The final straw came on Thursday. I felt overwhelmed at work, then went to the hospital for my monthly transfusion. There, I was told by my nurse that the blood set aside for me by the blood bank was incompatible with my blood type.
This has happened before, so I wasn’t devastated by the news. What made me feel hopeless was what the nurse said after calling the blood bank again to make sure she wasn’t mistaken. The nurse said, “They think you have a new antibody.”
Anyone who is chronically transfused the way that I am has to deal with their own immune system’s reaction to the foreign blood they’re receiving. My immune system is “very active,” according to my doctor. What this means is, my body creates antibodies in an attempt to destroy the donated blood that is saving my life. Ironic, isn’t it?
Needless to say, I became extremely afraid for my well-being. In that moment, my future and all of the things I hoped to one day accomplish seemed absolutely impossible to achieve. I wondered how much time I had left to live. I then wondered who I would spend that time with. In other words, I started to plan out the end of my existence.
My knee-jerk reaction to my thoughts was to sob like a child lost in a crowd. There I was, alone, sitting on a brown recliner in the corner of a small rectangular room with elderly cancer patients staring at me. I sensed that they understood the heaviness in my tears.
After being left unconsoled by the hospital’s staff members, I took a deep breath in and composed myself. I then called the two most reliable people I know. My mom and best friend, Mike. Each of them told me not to worry and that I would get through it. What else could they say?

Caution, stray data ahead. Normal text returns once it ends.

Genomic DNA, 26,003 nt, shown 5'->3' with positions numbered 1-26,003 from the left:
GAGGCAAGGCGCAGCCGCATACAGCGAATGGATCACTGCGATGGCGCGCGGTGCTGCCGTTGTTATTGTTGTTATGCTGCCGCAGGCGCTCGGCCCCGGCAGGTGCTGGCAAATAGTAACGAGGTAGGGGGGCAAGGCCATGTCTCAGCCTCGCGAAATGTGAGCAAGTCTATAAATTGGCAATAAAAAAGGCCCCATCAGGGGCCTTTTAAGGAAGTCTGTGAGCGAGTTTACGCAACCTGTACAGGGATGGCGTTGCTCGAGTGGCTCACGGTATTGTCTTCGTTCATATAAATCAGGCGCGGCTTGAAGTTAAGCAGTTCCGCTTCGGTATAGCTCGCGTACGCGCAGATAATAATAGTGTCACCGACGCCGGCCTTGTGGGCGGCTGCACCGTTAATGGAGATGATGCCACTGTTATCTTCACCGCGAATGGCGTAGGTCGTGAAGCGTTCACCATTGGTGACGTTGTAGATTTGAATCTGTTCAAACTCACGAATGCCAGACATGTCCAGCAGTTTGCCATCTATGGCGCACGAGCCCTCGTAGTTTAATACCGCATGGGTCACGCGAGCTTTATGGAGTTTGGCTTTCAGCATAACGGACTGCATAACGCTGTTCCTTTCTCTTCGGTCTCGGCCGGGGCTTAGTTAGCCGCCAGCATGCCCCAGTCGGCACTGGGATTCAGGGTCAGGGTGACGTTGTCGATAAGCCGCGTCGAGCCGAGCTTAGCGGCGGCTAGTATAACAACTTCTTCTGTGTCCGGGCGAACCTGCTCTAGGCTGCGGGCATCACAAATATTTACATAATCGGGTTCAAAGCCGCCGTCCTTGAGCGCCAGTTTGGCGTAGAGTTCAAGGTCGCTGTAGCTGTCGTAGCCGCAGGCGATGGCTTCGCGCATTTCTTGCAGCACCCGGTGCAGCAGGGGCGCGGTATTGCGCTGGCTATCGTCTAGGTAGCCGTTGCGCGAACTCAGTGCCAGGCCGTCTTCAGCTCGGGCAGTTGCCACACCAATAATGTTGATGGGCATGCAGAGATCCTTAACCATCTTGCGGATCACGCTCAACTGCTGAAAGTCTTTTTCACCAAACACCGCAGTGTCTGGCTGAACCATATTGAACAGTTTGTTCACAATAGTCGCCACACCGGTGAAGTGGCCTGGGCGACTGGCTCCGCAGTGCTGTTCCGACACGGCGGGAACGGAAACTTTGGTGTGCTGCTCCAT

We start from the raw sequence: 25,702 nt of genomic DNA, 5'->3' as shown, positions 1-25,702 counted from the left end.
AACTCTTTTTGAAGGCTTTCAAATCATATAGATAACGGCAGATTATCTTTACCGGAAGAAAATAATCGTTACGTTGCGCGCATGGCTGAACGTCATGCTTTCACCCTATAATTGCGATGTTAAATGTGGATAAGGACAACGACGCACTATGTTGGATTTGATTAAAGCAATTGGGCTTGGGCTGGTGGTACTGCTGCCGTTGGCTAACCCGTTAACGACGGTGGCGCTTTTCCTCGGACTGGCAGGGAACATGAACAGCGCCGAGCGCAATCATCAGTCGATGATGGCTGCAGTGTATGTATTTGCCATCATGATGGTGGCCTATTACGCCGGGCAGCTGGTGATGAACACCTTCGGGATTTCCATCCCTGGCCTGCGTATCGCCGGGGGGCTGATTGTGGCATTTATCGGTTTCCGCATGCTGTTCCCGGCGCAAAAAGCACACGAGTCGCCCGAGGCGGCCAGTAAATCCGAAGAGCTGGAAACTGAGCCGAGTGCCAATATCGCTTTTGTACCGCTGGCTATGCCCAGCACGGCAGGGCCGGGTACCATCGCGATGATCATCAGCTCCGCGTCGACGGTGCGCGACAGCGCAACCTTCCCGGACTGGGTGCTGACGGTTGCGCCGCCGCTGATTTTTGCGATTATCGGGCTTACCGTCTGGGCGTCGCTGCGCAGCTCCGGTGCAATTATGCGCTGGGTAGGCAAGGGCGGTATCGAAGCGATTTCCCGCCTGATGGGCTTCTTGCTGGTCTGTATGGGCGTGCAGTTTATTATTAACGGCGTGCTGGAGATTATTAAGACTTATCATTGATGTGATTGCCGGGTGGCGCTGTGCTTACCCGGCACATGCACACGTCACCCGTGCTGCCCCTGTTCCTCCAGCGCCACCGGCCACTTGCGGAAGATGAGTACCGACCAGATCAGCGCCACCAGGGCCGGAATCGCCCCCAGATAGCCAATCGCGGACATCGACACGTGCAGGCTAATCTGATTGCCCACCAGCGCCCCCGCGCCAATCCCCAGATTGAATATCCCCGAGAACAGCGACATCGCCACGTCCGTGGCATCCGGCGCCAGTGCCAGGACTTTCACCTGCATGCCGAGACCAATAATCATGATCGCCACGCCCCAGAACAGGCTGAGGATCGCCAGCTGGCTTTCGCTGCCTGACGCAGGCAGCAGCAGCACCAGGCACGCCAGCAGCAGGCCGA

Several minutes after hanging up with Mike, the nurse called the blood bank again and said to me, “False alarm. They must have been confused. Your blood is on its way.”
Those words traveled to my eardrums like a rainbow streaking across the sky. I felt a flood of hope and potential fill my heart. Then I thought to myself, “BLEEP… BLEEP, why can’t they get these things BLEEPing things right?”
My doctor came in shortly after to talk to me about some other things, so I mentioned what had happened and he got upset. He said, “99 out of 100 times, that type of problem will not be the case and if it does happen, we will deal with it.” His words were somewhat comforting. Of course, I wished that I didn’t have to deal with any of it and wondered how wonderful it would be to have the simple worries of a healthy person.
After the whole ordeal was over, I realized that there were three takeaways I could share from the experience. This is what I learned:
*Future Thinking Can Lead You Astray. What I mean to say is, if I had kept my thoughts in the present moment and surrendered fully to what was happening, I wouldn’t have suffered as much as I did. Since my thoughts took me out of the hospital room and into the mind-made fantasy of my future self, a conflict occurred. That conflict created pain that could have been avoided if I wasn’t so heavily guided by my ego.
*Have a Network of People Who Care About You and Are Available. I’m very fortunate to say that I have a number of amazing people who love and support me. Unfortunately, people have busy lives and few are truly available to pick up the phone at a moment’s notice. Even less are available to physically be there for you. That’s why it pays to be grounded in yourself. Though, you will benefit greatly by having people in your life who will love you unconditionally and be there for you whenever you need them.
*Don’t Be Afraid to Get Your Doctor Involved. I could have avoided a lot of heartache if I had asked the nurse to get my doctor involved with the blood bank. Doctors can be great mediators and they’re almost always looking out for your best interest.
If you know someone who is dealing with an overwhelming health condition, please share this with him or her. Sometimes just knowing you’re not alone in the struggle makes all the difference.